Collaboration: People, Tools that Drive Success
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Collaboration: People, Tools that Drive Success

Joseph Todd, CIO, City of Tukwila

In today’s technically advanced world, it’s easy to just grab a collaboration tool set and implement it. We need to think about collaboration as a larger ecosystem where people and tools come together in a heterogenous environment, allowing for choice in the way teams collaborate. The choices can be integrated ensuring information and knowledge aren't siloed, but just by giving users choice you create a better path to adoption.  This is not to say as we continue to move into the future that mergers and acquisitions won't move us into homogenous environments that serve to ensure information is shared across organizations.

  Design thinking is fundamentally changing the way IT leaders approach technology implementation  

The Collaboration Frame Work

Collaboration in my mind really boils down to five key elements: Communication, Contribution, Sharing, Coordination, and Partnership. Together these five elements provide a framework that is agnostic to any tool set but are the table stakes for any collaboration program and tool implementation.

I think back to my time at The Boeing Company where IT tools and services were abundant. It was and is a true heterogeneous environment where tools are selected based on any number of criteria. From a collaboration perspective we were using tools like Confluence, SharePoint, home grown enterprise social, Plumtree for enterprise portals, and Google search. All these tools were excellent applications, but the problem was that they all existed separately. As IT leaders, we must first work from a baseline of a common framework. The framework needs to address some baseline questions:

• How do teams in my organization communicate?
• How do I augment that communication?
• How did I allow users to share information and knowledge?
• How do I create an environment for sharing of information and knowledge that seems informal but at the same time highly coordinated?
• How do I help users work in collaboration environments as partners aligned to ensure that knowledge and ideas are transferred all constituents in the organization?
• What devices and outlets do my teams use to communicate?

The questions and framework above should drive your total knowledge and understanding of your organization and put you on a path of complete user adoption.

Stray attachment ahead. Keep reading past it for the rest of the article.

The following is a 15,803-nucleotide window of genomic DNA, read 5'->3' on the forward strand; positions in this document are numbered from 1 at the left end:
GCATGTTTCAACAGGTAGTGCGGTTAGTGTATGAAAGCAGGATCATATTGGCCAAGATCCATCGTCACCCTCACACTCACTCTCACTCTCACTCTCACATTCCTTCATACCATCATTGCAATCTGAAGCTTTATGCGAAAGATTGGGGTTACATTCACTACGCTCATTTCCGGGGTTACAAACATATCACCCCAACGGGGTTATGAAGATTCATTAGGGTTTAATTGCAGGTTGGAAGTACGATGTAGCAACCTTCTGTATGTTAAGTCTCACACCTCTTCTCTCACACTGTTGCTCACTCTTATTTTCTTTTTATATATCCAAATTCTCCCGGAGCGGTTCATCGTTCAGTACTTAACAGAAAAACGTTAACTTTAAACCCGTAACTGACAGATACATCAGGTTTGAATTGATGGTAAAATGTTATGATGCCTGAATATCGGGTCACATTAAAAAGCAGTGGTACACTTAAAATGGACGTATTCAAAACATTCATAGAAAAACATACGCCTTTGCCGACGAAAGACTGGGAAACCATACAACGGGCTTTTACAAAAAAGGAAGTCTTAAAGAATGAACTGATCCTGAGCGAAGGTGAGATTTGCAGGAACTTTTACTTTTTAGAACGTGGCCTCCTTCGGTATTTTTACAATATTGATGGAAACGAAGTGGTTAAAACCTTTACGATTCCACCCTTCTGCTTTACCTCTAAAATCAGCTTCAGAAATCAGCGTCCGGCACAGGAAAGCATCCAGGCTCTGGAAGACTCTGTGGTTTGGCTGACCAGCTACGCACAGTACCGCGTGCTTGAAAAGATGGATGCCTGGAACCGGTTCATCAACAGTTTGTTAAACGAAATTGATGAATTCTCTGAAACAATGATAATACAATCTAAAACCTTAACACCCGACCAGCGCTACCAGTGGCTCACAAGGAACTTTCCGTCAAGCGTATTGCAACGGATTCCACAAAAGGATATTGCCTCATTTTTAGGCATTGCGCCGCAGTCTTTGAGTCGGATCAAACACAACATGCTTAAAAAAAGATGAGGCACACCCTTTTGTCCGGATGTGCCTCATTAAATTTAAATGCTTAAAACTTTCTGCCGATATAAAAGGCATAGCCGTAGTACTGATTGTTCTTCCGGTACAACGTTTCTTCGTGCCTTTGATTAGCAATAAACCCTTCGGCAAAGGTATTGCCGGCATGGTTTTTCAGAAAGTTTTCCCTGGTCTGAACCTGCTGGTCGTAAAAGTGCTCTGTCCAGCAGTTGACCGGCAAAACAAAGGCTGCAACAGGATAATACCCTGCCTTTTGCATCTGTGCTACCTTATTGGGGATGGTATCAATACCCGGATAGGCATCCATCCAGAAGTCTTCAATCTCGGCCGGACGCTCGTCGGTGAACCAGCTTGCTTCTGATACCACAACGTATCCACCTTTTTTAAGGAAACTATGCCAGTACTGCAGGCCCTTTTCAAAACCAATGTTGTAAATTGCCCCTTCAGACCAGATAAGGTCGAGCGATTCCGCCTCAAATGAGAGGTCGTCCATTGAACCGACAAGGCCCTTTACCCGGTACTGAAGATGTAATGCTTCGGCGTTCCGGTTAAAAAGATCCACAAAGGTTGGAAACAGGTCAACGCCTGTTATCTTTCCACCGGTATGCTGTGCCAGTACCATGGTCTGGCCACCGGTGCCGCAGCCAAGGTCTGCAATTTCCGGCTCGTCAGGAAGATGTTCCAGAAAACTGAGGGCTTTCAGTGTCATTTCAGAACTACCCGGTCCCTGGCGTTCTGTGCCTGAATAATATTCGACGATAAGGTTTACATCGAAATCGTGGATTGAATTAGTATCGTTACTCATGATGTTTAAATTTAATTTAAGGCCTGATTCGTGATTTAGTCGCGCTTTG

Having a Mind Set of Design Thinking When Thinking about Collaboration

One of the biggest things that have changed my view of collaboration and technology in general is my introduction to design thinking. Design thinking is fundamentally changing the way IT leaders approach technology implementation. A quick definition of design thinking: “Design thinking identifies and investigates with known and ambiguous aspects of the current situation to discover hidden parameters and open alternative paths that may lead to the goal. Because design thinking is iterative, intermediate ‘solutions’ are also potential starting points of alternative paths, including redefining of the initial problem.”

How does this effect collaboration? I think IT leaders need to approach collaboration from the users’ perspective. Start with the customer and end with the customer. What is the collaboration problem that the user is having? Is it a technology problem? Is it a business process problem? Maybe it’s the culture of the organization. Design thinking tries to address all of these issues from a user perspective, and provides a path to help IT teams to be very iterative in deployment of tools and process. An example: While at Alaska Airlines, my IT team was asked to take a look at how we could deliver a communication and knowledge portal for the most mobile of our work force, Pilots and Flight Attendants.

We did this through the use of Microsoft’s Azure Cloud and Office 365 collaboration tools, but we first started with Design Thinking. We went to the users and asked some of the questions that I talked about in the paragraphs above. We did surveys and persona development to make sure we were meeting collaboration needs of Pilots and Flight Attendants. We also did iterative design and development testing getting the capabilities out to users getting there full feedback before final delivery. Design thinking is important and every IT leader should take advantage of its capabilities.

Bring People and Teams Along for the Journey

One thing that can't be left to chance is the process of bringing people and teams along for the journey. This means integrating a baseline Collaboration framework, Design Thinking, and Change Management for delivery and user acceptance. As IT leaders approach establishing collaboration tools and processes, the journey to get people on board has to be well planned out.  Understanding organizations and teams, and giving them paths to adopt new ways and tools leverages the persona development that we talked about in the section on Design Thinking. It lets us use what we have learned about consumers to now deliver a journey map with on ramps and business scenarios to help users see the benefits and use cases for collaboration capabilities.

Collaboration Now and in the Future

I talked about heterogeneous and homogeneous environments along with methods for getting users involved in selection and delivery of collaboration capabilities. We have a brave, new world ahead of us. Collaboration tools are constantly changing and morphing to meet our new styles of communication. As IT leaders we have to embrace these changes and figure out ways to integrate these capabilities into our organizations and make them more productive. As a government CIO, collaboration is helping changing how we engage citizens, provide citizen support, and change lives for the better everyday.

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